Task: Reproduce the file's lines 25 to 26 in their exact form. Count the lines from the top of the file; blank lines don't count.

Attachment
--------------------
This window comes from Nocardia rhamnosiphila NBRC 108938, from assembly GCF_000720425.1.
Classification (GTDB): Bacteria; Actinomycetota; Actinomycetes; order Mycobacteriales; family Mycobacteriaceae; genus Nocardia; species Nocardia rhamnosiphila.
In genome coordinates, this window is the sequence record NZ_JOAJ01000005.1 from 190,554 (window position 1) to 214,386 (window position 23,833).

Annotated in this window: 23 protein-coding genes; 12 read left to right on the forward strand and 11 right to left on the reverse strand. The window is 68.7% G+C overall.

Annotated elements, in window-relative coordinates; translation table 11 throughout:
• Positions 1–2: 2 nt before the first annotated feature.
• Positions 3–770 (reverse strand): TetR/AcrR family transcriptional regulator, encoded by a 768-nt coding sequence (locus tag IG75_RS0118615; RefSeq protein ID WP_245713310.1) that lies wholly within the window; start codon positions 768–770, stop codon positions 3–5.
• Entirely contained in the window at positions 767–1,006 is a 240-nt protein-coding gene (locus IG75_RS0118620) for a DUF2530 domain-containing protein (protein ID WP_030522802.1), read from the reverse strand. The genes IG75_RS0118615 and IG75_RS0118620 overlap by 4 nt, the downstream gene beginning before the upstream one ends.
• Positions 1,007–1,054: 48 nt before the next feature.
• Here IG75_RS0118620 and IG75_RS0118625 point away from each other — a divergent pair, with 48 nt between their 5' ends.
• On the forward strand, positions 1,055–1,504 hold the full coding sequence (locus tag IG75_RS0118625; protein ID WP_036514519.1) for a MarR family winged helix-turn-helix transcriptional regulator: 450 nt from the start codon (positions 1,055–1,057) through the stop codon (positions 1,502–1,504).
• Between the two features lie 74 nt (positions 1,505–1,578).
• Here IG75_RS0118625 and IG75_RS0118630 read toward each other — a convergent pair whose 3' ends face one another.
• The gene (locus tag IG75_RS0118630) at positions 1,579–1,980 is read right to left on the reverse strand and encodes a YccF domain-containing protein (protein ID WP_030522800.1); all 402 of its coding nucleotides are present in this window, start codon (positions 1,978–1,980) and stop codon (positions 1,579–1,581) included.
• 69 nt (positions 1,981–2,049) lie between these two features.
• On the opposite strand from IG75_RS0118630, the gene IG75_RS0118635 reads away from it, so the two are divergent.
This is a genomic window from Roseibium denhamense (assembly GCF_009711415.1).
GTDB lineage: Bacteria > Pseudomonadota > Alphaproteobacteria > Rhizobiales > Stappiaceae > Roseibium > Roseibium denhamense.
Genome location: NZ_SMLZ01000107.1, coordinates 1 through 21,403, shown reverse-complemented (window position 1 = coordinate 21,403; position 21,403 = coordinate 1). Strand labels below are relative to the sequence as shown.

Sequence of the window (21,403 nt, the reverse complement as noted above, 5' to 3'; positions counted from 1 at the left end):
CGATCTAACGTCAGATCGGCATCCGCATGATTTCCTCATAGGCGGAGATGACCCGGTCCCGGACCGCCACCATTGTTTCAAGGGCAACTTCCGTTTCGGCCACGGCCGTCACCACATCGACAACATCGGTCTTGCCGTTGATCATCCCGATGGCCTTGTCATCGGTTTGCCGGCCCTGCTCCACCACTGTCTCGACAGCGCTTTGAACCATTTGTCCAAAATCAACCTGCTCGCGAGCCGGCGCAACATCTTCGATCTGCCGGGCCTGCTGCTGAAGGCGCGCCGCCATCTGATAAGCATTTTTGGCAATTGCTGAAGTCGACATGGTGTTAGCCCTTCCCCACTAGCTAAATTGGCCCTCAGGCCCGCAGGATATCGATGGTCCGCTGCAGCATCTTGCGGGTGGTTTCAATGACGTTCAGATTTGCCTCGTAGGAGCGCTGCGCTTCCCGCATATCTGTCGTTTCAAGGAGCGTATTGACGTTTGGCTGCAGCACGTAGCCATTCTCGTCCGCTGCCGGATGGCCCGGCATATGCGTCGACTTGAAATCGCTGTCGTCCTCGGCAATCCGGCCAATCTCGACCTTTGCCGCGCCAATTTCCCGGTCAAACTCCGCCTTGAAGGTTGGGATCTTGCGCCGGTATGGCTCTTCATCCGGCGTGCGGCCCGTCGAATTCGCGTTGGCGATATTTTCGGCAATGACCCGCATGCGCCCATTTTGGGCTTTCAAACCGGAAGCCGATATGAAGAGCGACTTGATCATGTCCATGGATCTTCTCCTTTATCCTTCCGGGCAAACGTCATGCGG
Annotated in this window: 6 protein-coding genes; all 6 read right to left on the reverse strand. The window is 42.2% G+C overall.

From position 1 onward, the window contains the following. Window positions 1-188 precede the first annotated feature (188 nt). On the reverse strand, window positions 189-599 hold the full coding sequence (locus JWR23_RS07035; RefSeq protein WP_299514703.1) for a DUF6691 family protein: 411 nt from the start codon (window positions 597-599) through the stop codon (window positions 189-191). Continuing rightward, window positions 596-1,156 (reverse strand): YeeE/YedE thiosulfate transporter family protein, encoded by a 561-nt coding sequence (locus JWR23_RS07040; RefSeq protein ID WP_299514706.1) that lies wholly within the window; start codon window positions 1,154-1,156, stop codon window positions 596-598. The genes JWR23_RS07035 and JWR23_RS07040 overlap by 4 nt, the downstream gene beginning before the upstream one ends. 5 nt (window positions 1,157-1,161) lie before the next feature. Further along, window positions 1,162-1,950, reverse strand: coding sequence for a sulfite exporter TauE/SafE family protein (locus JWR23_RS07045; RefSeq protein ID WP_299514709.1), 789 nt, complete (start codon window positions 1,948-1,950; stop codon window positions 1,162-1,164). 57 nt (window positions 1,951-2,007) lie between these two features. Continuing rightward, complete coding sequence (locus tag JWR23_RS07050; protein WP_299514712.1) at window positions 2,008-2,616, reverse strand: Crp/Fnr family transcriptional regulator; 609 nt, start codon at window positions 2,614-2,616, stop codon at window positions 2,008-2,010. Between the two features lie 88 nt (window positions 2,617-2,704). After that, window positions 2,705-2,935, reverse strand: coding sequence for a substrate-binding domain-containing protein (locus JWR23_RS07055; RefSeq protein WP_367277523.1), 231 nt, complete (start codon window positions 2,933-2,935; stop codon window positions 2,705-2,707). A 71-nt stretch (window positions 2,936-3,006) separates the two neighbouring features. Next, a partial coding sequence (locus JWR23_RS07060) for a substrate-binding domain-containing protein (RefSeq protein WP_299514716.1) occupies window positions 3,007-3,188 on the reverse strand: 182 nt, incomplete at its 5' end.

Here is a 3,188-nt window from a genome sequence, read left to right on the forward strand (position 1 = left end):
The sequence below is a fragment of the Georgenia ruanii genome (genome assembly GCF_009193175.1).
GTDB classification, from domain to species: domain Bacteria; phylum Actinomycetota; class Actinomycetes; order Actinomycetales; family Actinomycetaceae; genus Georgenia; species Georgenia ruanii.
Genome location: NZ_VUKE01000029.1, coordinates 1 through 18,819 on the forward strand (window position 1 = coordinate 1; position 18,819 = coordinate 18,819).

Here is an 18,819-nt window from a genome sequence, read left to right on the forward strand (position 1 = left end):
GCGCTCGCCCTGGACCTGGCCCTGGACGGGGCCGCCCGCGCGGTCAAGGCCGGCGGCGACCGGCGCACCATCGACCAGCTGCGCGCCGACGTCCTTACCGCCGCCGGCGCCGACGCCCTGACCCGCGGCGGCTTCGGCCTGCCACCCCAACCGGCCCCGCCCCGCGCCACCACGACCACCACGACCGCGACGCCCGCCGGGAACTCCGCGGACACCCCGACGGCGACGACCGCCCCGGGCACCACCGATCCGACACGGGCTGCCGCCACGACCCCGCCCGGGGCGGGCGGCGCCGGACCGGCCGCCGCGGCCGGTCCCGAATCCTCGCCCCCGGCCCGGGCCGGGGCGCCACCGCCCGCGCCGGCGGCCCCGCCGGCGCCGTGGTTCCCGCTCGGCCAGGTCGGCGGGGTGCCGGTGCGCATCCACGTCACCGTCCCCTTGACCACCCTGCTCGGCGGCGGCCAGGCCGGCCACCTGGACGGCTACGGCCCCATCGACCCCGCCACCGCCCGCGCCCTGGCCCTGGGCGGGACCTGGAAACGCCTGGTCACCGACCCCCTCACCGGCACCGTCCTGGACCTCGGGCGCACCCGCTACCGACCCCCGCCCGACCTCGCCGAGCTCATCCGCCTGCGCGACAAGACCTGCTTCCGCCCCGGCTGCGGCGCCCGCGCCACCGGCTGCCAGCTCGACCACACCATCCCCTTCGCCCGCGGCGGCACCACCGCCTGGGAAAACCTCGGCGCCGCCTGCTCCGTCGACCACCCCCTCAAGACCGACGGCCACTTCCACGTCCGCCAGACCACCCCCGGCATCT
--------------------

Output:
The sequence below is a fragment of the Georgenia ruanii genome (genome assembly GCF_009193175.1).
GTDB classification, from domain to species: domain Bacteria; phylum Actinomycetota; class Actinomycetes; order Actinomycetales; family Actinomycetaceae; genus Georgenia; species Georgenia ruanii.